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G.R. No. 179625, February 24, 2014 - NICANORA G. BUCTON (DECEASED), SUBSTITUTED BY REQUILDA B. YRAY, Petitioner, v. RURAL BANK OF EL SALVADOR, INC., MISAMIS ORIENTAL, AND REYNALDO CUYONG, RESPONDENTS, VS. ERLINDA CONCEPCION AND HER HUSBAND AND AGNES BUCTON LUGOD, THIRD PARTY, Defendants.

G.R. No. 179625, February 24, 2014 - NICANORA G. BUCTON (DECEASED), SUBSTITUTED BY REQUILDA B. YRAY, Petitioner, v. RURAL BANK OF EL SALVADOR, INC., MISAMIS ORIENTAL, AND REYNALDO CUYONG, RESPONDENTS, VS. ERLINDA CONCEPCION AND HER HUSBAND AND AGNES BUCTON LUGOD, THIRD PARTY, Defendants.

PHILIPPINE SUPREME COURT DECISIONS

SECOND DIVISION

G.R. No. 179625, February 24, 2014

NICANORA G. BUCTON (DECEASED), SUBSTITUTED BY REQUILDA B. YRAY, Petitioner, v. RURAL BANK OF EL SALVADOR, INC., MISAMIS ORIENTAL, AND REYNALDO CUYONG, RESPONDENTS, VS. ERLINDA CONCEPCION AND HER HUSBAND AND AGNES BUCTON LUGOD, THIRD PARTY, Defendants.

D E C I S I O N

DEL CASTILLO, J.:

A mortgage executed by an authorized agent who signed in his own name without indicating that he acted for and on behalf of his principal binds only the agent and not the principal.

This Petition for Review on Certiorari1 under Rule 45 of the Rules of Court assails the August 17, 2005 Decision2 and the June 7, 2007 Resolution3 of the Court of Appeals (CA) in CA–G.R. CV No. 60841.

Factual Antecedents

On April 29, 1988, petitioner Nicanora G. Bucton filed with the Regional Trial Court (RTC) of Cagayan de Oro a case4 for Annulment of Mortgage, Foreclosure, and Special Power of Attorney (SPA) against Erlinda Concepcion (Concepcion) and respondents Rural Bank of El Salvador, Misamis Oriental, and Sheriff Reynaldo Cuyong.5

Petitioner alleged that she is the owner of a parcel of land, covered by Transfer Certificate of Title (TCT) No. T–3838, located in Cagayan de Oro City;6 that on June 6, 1982, Concepcion borrowed the title on the pretext that she was going to show it to an interested buyer;7 that Concepcion obtained a loan in the amount of P30,000.00 from respondent bank;8 that as security for the loan, Concepcion mortgaged petitioner’s house and lot to respondent bank using a SPA9 allegedly executed by petitioner in favor of Concepcion;10 that Concepcion failed to pay the loan;11 that petitioner’s house and lot were foreclosed by respondent sheriff without a Notice of Extra–Judicial Foreclosure or Notice of Auction Sale;12 and that petitioner’s house and lot were sold in an auction sale in favor of respondent bank.13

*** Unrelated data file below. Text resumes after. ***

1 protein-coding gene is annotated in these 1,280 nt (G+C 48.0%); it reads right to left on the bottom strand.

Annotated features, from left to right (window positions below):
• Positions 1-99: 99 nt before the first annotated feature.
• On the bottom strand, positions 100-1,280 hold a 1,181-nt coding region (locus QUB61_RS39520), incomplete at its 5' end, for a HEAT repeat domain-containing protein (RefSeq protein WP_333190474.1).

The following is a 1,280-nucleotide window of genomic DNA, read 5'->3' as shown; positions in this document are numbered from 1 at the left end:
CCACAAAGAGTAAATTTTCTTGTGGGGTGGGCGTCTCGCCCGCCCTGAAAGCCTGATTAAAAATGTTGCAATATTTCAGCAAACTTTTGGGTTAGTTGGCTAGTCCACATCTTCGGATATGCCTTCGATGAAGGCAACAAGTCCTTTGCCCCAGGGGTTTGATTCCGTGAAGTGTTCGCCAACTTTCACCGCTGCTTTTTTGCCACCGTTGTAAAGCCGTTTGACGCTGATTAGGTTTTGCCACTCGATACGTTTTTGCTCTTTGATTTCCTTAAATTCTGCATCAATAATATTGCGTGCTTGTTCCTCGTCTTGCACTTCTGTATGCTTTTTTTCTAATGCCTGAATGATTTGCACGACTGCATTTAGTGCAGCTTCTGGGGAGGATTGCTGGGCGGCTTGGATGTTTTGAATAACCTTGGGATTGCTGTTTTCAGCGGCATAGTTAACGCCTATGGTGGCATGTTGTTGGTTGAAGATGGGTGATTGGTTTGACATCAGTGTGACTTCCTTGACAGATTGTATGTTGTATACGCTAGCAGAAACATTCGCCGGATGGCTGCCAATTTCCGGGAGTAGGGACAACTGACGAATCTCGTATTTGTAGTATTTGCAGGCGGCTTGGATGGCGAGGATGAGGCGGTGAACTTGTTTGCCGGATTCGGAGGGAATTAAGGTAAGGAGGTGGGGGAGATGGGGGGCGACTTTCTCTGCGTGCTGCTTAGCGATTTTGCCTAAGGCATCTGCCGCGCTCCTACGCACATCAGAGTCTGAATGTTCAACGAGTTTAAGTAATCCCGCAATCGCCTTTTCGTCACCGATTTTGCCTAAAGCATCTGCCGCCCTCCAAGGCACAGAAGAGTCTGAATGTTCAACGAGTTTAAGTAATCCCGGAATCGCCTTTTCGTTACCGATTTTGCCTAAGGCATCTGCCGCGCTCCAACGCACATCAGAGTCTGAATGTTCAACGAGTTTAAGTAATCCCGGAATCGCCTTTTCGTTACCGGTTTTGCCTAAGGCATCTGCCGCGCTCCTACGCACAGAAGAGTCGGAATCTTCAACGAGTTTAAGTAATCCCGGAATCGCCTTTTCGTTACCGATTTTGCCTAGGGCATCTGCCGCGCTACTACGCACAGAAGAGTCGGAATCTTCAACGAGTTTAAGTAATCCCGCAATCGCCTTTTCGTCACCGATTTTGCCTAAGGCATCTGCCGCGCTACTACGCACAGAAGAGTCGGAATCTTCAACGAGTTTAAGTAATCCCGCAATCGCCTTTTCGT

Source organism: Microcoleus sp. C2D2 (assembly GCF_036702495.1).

Respondent bank filed an Answer14 interposing lack of cause of action as a defense.15   It denied the allegation of petitioner that the SPA was forged16 and averred that on June 22, 1987, petitioner went to the bank and promised to settle the loan of Concepcion before September 30, 1987.17 As to the alleged irregularities in the foreclosure proceedings, respondent bank asserted that it complied with the requirements of the law in foreclosing the house and lot.18   By way of cross–claim, respondent bank prayed that in the event of an adverse judgment against it, Concepcion, its co–defendant, be ordered to indemnify it for all damages.19

However, since summons could not be served upon Concepcion, petitioner moved to drop her as a defendant,20 which the RTC granted in its Order dated October 19, 1990.21

This prompted respondent bank to file a Third–Party Complaint22 against spouses Concepcion and Agnes Bucton Lugod (Lugod), the daughter of petitioner.  Respondent bank claimed that it would not have granted the loan and accepted the mortgage were it not for the assurance of Concepcion and Lugod that the SPA was valid.23   Thus, respondent bank prayed that in case it be adjudged liable, it should be reimbursed by third–party defendants.24

On January 30, 1992, spouses Concepcion were declared in default for failing to file a responsive pleading.25cralawred

During the trial, petitioner testified that a representative of respondent bank went to her house to inform her that the loan secured by her house and lot was long overdue.26   Since she did not mortgage any of her properties nor did she obtain a loan from respondent bank, she decided to go to respondent bank on June 22, 1987 to inquire about the matter.27   It was only then that she discovered that her house and lot was mortgaged by virtue of a forged SPA.28   She insisted that her signature and her husband’s signature on the SPA were forged29 and that ever since she got married, she no longer used her maiden name, Nicanora Gabar, in signing documents.30   Petitioner also denied appearing before the notary public, who notarized the SPA.31   She also testified that the property referred to in the SPA, TCT No. 3838, is a vacant lot and that the house, which was mortgaged and foreclosed, is covered by a different title, TCT No. 3839.32

To support her claim of forgery, petitioner presented Emma Nagac who testified that when she was at Concepcion’s boutique, she was asked by the latter to sign as a witness to the SPA;33 that when she signed the SPA, the signatures of petitioner and her husband had already been affixed;34 and that Lugod instructed her not to tell petitioner about the SPA.35

Respondent bank, on the other hand, presented the testimonies of its employees36 and respondent sheriff.  Based on their testimonies, it appears that on June 8, 1982, Concepcion applied for a loan for her coconut production business37 in the amount of P40,000.00 but only the amount of P30,000.00 was approved;38 that she offered as collateral petitioner’s house and lot using the SPA;39 and that the proceeds of the loan were released to Concepcion and Lugod on June 11, 1982.40